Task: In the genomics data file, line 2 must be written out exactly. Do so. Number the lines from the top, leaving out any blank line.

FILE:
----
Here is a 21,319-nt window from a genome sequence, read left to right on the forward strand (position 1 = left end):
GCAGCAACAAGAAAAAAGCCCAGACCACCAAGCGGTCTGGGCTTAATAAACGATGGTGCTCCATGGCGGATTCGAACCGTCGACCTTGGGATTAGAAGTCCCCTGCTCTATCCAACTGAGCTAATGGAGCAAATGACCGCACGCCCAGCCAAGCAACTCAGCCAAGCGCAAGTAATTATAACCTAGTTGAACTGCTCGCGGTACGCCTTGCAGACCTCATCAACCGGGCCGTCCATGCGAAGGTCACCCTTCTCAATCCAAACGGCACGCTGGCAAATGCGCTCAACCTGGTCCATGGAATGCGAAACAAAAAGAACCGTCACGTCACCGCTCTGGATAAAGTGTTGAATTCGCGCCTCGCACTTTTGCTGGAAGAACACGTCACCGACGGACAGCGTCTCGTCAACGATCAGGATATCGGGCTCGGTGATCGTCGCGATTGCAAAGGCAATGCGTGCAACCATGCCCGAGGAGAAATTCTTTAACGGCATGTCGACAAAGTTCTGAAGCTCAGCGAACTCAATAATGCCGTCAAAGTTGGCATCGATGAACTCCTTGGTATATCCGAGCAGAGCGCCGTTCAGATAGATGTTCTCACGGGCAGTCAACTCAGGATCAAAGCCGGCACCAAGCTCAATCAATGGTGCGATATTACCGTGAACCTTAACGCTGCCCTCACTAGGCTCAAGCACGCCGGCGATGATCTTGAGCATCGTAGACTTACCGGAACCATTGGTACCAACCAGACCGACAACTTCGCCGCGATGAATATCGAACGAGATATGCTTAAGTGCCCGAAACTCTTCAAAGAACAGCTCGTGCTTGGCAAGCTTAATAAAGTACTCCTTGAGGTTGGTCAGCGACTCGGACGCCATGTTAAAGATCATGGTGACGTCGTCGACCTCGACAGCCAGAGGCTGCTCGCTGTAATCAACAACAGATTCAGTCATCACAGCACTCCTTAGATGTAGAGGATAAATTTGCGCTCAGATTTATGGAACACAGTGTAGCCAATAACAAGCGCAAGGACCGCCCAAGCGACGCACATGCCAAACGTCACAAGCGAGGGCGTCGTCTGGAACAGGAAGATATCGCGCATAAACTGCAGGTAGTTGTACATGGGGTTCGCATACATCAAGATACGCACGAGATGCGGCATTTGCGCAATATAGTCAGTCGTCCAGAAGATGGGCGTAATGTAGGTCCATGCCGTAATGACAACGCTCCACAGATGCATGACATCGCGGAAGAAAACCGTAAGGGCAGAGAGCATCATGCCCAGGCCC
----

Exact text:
GCAGCAACAAGAAAAAAGCCCAGACCACCAAGCGGTCTGGGCTTAATAAACGATGGTGCTCCATGGCGGATTCGAACCGTCGACCTTGGGATTAGAAGTCCCCTGCTCTATCCAACTGAGCTAATGGAGCAAATGACCGCACGCCCAGCCAAGCAACTCAGCCAAGCGCAAGTAATTATAACCTAGTTGAACTGCTCGCGGTACGCCTTGCAGACCTCATCAACCGGGCCGTCCATGCGAAGGTCACCCTTCTCAATCCAAACGGCACGCTGGCAAATGCGCTCAACCTGGTCCATGGAATGCGAAACAAAAAGAACCGTCACGTCACCGCTCTGGATAAAGTGTTGAATTCGCGCCTCGCACTTTTGCTGGAAGAACACGTCACCGACGGACAGCGTCTCGTCAACGATCAGGATATCGGGCTCGGTGATCGTCGCGATTGCAAAGGCAATGCGTGCAACCATGCCCGAGGAGAAATTCTTTAACGGCATGTCGACAAAGTTCTGAAGCTCAGCGAACTCAATAATGCCGTCAAAGTTGGCATCGATGAACTCCTTGGTATATCCGAGCAGAGCGCCGTTCAGATAGATGTTCTCACGGGCAGTCAACTCAGGATCAAAGCCGGCACCAAGCTCAATCAATGGTGCGATATTACCGTGAACCTTAACGCTGCCCTCACTAGGCTCAAGCACGCCGGCGATGATCTTGAGCATCGTAGACTTACCGGAACCATTGGTACCAACCAGACCGACAACTTCGCCGCGATGAATATCGAACGAGATATGCTTAAGTGCCCGAAACTCTTCAAAGAACAGCTCGTGCTTGGCAAGCTTAATAAAGTACTCCTTGAGGTTGGTCAGCGACTCGGACGCCATGTTAAAGATCATGGTGACGTCGTCGACCTCGACAGCCAGAGGCTGCTCGCTGTAATCAACAACAGATTCAGTCATCACAGCACTCCTTAGATGTAGAGGATAAATTTGCGCTCAGATTTATGGAACACAGTGTAGCCAATAACAAGCGCAAGGACCGCCCAAGCGACGCACATGCCAAACGTCACAAGCGAGGGCGTCGTCTGGAACAGGAAGATATCGCGCATAAACTGCAGGTAGTTGTACATGGGGTTCGCATACATCAAGATACGCACGAGATGCGGCATTTGCGCAATATAGTCAGTCGTCCAGAAGATGGGCGTAATGTAGGTCCATGCCGTAATGACAACGCTCCACAGATGCATGACATCGCGGAAGAAAACCGTAAGGGCAGAGAGCATCATGCCCAGGCCC